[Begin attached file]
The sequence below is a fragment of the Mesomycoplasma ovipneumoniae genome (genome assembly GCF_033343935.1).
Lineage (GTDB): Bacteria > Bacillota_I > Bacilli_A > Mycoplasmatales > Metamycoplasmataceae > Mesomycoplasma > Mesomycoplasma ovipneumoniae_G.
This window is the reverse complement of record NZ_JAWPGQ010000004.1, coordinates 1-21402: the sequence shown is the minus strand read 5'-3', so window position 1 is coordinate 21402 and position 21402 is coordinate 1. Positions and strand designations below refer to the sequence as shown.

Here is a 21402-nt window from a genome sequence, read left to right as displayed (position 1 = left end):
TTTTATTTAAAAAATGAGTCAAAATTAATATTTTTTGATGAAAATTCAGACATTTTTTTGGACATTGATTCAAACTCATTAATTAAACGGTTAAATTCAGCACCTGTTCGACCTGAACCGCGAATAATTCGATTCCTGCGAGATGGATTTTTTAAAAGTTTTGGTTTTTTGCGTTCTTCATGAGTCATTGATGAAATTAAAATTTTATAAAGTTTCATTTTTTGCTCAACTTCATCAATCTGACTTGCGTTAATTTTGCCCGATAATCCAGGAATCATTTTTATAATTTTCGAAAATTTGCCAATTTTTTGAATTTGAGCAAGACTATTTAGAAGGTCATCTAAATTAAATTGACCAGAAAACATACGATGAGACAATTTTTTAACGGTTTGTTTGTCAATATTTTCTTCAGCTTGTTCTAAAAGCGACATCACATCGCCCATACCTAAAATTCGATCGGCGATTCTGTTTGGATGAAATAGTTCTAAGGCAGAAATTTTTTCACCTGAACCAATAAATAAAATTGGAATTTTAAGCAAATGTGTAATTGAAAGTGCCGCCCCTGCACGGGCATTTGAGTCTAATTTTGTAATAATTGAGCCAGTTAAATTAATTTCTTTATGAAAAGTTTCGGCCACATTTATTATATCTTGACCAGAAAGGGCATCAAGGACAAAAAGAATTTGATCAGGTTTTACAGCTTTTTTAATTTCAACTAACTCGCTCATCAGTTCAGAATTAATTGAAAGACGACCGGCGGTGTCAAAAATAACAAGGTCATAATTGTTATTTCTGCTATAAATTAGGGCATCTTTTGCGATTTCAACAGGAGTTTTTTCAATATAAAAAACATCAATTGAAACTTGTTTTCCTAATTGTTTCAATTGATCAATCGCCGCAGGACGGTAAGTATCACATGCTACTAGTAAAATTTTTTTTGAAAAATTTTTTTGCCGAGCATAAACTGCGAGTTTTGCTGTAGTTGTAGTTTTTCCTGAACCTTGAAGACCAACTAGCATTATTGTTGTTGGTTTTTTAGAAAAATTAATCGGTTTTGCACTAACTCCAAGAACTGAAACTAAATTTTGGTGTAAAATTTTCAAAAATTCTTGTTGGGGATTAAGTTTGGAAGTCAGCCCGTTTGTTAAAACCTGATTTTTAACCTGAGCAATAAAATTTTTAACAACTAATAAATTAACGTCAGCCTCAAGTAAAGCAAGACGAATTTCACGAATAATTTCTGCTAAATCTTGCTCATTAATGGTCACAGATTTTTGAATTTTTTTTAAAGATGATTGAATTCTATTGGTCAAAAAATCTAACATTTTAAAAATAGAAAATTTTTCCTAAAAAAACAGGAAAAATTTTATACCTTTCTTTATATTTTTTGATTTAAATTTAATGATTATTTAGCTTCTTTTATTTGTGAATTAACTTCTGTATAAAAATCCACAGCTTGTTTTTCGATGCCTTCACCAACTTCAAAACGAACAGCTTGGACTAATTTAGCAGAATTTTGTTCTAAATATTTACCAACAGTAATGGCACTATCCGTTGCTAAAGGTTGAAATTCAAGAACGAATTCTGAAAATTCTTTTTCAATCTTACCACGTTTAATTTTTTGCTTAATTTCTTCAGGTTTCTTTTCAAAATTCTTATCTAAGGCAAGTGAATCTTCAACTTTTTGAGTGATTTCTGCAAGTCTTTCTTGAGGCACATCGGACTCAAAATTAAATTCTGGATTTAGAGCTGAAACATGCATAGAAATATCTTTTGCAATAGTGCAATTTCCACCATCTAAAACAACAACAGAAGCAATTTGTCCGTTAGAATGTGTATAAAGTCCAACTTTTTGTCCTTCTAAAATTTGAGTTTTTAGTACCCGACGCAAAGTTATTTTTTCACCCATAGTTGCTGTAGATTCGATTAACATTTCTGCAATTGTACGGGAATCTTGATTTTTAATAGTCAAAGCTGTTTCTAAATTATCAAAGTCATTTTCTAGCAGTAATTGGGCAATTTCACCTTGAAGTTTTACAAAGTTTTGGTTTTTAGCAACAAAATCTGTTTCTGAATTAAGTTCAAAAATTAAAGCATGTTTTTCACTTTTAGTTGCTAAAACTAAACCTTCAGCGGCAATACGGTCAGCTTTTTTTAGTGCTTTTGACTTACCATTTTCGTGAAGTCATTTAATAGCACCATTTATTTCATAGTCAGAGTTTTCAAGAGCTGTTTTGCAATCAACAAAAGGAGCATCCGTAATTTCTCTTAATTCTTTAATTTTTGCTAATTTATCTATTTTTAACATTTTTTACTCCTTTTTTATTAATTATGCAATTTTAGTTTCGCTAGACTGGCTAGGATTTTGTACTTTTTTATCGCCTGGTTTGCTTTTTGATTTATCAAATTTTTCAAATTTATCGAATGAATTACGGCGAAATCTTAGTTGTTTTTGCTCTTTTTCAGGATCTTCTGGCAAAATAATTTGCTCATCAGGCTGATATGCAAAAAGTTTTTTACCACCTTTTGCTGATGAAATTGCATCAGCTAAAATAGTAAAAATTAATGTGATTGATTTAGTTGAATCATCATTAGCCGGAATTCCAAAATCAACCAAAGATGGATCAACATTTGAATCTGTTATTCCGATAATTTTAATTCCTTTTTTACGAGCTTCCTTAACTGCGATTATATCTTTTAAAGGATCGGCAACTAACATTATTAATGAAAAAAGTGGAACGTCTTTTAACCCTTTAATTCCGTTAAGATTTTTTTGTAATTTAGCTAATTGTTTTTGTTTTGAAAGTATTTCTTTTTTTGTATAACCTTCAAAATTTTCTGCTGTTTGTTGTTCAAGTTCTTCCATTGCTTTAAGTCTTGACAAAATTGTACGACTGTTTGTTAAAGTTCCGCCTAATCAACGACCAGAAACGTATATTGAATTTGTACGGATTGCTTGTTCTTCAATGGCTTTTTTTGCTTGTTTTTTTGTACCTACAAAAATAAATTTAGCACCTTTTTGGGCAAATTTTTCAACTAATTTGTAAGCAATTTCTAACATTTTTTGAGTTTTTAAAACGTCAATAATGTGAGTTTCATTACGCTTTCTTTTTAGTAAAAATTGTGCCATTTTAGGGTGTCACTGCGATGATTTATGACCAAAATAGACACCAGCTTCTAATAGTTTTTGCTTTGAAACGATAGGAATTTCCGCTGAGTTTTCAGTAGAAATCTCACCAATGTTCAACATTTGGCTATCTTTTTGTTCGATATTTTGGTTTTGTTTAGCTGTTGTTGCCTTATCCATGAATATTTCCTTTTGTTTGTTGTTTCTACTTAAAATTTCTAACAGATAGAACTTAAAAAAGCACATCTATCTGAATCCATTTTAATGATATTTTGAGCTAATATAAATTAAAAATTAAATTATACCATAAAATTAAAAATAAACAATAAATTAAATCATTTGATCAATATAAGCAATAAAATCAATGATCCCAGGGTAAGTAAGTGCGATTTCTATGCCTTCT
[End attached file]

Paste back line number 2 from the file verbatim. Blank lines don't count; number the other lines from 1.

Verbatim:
Lineage (GTDB): Bacteria > Bacillota_I > Bacilli_A > Mycoplasmatales > Metamycoplasmataceae > Mesomycoplasma > Mesomycoplasma ovipneumoniae_G.